If there ever were a good set of bed partners in film it would be Trouble Every Day by Claire Denis, Nymphomaniac I-II by Lars von Trier, and Only Lovers Left Alive by Jim Jarmusch. Despite being graphic, controversial, and outlandish they all deal with accepting who you are – even if you must feed on others to survive.
Still from Trouble Every Day
Recently re-released is prolific french director Claire Denis Trouble Every Day (2001), which was received in the U.S. with mixed reviews (Artforum). The film follows an angst-filled plight of newly-wed American doctor Shane (Vincent Gallo) traveling to Paris with his bride June (Tricia Vessey) in desperate search of a cure for a mysterious cannibalistic disease. As the film progresses it becomes harder and harder for Shane to keep his worsening condition a secret. Denis, with the help of her long-time collaborator cinematographer Agnes Varda, uses visual imagery to conjure changes in mood; close-ups of skin, saliva and bloodied material. Shane’s search is interjected with imagery from Coré’s life, his former lover who suffers from the same disease. Her state is beyond curing. She is locked up in a house by her husband to keep her from seducing men and slowly devouring them in the midst of the sexual act (which happens to a gorgeous young neighbor who breaks an entry and pulls down the boards that keep her in her bedroom). Ranging from loving to distant with his new wife Shane’s quest goes from speaking to various researchers in different labs searching for an antidote. Lab working ethics of not testing the drug on humans contrast with Shane’s nightmarish reality of imagining and enacting gruesome scenes of sex and cannibalistic murder. Although Shane closes the door on his wife to angrily masturbates in his hotel room, rapes a hotel maid, and burns a house down his desperate search for a normal life conjures feelings of sympathy.
Still Nymphomaniac Vol. I
I saw Nymphomaniac Vol. I the day it premiered in New York, and subsequently rushed to see Vol. II when it premiered a week later. Initially I had wanted to see it in Denmark in December (in Europe it is screened in whole). Unlike the other two films (Antichrist and Melancholia), in Lars von Trier’s film trilogy, humanity is portrayed as inherently good, inclusive and versatile. In line with the directors distinctive narrative style where both the character and the plot are contradicted. Gender stereotypes are broken as Joe (played by Charlotte Gainsbourg and Stacy Martin in her younger years) recounts her sexual life to Selingman (Stellan Skarsgård). The man who took her in after finding her beat-up in an alley. The story is spurred by Joe’s curiosity at a young age. Feelings of anger and rebellion to the notion of monogamy in her teens. And finally her attempt to love and subsequent despair at her failure in her later years. As she tells the story she feels an underlying pressing feeling of guilt, for this reason Selingman tries to rectify her behaviour every step of the way often referring to religious texts, music and fishing. Before seeing the film I read Sarah Nicole Prickett’s review in Artforum, and after seeing it was gravely disappointed in it and much other press – mainly due to it’s focus on sex when the films main focus explores the human condition and society’s structures leading to inhibition. Sex is only a catalyst. The film, to me, is inherently inspirational; a young girl taking control of her sexuality is empowering. It is also an interesting exploration of an alternative lifestyle. Although Joe might have feelings of guilt she is not a victim – proven at the end of the film. It ends in a veritable grand finale that left me laughing. I will not spoil for those of you who are going to see it!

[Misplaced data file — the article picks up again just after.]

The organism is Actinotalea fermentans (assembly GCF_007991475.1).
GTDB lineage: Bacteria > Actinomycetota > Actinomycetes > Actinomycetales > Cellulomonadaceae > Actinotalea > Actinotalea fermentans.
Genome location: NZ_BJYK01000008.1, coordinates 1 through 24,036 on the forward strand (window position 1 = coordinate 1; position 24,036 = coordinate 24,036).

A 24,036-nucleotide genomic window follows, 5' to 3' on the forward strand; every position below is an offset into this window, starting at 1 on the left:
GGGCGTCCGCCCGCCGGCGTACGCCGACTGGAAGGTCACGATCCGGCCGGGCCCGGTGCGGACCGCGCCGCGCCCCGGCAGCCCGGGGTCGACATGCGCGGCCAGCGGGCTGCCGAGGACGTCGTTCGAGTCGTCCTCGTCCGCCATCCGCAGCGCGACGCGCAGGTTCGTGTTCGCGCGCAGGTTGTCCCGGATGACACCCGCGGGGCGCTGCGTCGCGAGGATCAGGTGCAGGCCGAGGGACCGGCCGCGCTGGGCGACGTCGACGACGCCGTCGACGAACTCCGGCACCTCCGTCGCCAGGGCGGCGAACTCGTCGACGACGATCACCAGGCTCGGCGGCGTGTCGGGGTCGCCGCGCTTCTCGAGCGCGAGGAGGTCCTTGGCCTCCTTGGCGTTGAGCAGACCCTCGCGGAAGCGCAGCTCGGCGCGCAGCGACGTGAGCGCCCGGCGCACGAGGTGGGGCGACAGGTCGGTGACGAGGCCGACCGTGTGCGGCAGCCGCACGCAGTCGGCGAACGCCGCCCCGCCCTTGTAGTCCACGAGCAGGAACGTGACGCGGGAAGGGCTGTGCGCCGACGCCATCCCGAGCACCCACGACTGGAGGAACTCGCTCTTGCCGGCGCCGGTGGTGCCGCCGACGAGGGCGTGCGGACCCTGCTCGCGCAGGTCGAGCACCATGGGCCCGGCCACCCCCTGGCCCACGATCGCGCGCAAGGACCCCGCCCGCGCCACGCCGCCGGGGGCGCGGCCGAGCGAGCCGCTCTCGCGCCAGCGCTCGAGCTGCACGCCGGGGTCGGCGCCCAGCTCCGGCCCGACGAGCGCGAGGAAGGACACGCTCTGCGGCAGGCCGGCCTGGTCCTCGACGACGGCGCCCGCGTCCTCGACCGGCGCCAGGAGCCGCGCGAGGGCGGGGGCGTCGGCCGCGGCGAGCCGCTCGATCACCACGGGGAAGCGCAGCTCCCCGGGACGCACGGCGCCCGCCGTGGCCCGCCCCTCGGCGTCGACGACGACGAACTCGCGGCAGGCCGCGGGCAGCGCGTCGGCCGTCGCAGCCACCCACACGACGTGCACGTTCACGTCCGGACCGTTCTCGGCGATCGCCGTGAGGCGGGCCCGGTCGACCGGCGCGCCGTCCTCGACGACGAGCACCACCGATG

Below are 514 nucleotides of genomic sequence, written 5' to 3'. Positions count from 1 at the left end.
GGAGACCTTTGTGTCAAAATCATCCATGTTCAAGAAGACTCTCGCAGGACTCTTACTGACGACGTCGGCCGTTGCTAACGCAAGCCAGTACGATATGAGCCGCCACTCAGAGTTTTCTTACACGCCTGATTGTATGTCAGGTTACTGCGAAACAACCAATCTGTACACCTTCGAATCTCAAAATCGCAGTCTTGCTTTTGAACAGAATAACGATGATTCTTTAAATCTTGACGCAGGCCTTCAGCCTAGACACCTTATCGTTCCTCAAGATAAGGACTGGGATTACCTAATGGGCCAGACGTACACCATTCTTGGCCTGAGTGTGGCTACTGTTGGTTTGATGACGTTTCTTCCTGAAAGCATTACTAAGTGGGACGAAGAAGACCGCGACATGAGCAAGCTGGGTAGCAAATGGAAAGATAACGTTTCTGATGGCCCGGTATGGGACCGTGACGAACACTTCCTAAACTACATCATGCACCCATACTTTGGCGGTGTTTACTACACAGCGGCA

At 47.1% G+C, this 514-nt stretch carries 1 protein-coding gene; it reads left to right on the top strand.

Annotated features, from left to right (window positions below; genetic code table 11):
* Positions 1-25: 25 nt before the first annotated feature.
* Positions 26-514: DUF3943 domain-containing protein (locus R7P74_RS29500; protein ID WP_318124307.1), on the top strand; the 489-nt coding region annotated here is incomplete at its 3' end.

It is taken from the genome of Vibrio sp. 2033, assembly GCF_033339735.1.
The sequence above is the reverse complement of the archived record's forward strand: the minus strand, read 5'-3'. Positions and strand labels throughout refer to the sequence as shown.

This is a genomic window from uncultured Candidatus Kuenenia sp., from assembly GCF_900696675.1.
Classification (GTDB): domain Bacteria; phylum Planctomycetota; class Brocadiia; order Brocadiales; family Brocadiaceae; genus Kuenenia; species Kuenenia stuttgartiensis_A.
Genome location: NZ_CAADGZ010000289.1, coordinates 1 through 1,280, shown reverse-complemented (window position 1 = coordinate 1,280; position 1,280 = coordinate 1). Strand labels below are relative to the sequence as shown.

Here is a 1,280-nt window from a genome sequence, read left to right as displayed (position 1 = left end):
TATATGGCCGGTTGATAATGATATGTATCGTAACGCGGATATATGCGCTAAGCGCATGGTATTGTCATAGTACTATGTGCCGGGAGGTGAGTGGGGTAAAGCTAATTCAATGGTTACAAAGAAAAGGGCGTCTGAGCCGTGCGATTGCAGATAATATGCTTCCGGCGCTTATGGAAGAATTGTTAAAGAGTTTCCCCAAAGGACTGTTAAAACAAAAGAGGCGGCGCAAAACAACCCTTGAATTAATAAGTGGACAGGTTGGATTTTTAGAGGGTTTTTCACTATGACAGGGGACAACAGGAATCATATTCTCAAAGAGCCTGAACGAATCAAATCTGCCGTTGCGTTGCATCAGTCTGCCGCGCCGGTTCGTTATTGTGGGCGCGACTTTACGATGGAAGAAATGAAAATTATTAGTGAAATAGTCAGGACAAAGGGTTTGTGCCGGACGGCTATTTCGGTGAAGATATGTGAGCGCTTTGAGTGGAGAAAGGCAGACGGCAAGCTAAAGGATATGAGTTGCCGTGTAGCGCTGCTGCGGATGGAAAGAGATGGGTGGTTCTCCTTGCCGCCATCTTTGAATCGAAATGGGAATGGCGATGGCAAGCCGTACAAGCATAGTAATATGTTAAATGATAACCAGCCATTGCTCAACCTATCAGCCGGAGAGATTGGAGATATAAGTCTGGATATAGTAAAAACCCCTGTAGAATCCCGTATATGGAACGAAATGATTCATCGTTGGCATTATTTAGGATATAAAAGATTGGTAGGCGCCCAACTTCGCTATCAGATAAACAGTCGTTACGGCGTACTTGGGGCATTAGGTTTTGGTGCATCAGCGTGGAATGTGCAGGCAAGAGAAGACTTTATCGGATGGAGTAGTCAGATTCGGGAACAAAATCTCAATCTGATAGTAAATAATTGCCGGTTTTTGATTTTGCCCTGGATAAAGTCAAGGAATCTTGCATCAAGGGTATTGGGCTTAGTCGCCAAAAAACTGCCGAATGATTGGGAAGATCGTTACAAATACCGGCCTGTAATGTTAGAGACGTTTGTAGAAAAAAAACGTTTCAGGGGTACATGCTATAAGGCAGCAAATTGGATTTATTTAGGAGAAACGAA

Still from Only Lovers Left Alive
Another much anticipated film in my calender was Jim Jarmusch’s Only Lovers Left Alive. The film stars Tom Hiddlestone and Tilda Swinton as unbearably cool bohemian vampires living under the pretense of dealing with toxic blood due to the evolution of healthcare and their love-driven marital union. Jarmusch allows us to follow Hiddlestone’s character, a plagued depressive musician stuck in the past living in a derelict house filled with antique objects in Detroit. And Swinton, who when she receives a phone call from her lover in need picks a selection of books and leaves her small room in Marrakesh to meet him in Detroit. Like in Nymphomaniac Swinton and Hiddlestone were on different sides of the spectrum in their understanding of life; Swinton inherently embraced it while Hiddlestone lived with reluctance and only through support from and because his love for Swinton. The film was however lacking, the characters didn’t evolve and the monogamous love-story governed by religion (marriage, at one point in the film they look at a 19th century photograph and reminisce their wedding day) is extremely boring, at least without the objectification of the male body (Twilight, yum). I suppose it is pretty obvious that characters that live forever without being decadent and without being penetrated by moral decadence make dull characters. Too bad Swinton’s bad-girl sister played by Mia Wasikowska didn’t play a larger role.
Nymphomaniac, Trouble Every Day and Only Lovers Left Alive all explore human kinds varying lust for life, curiosity and the tensions between imposed and chosen life-styles.
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Anna Mikaela Ekstrand is editor-in-chief and founder of Cultbytes. She mediates art through writing, curating, and lecturing. Her latest books are Assuming Asymmetries: Conversations on Curating Public Art Projects of the 1980s and 1990s and Curating Beyond the Mainstream. Send your inquiries, tips, and pitches to email@example.com.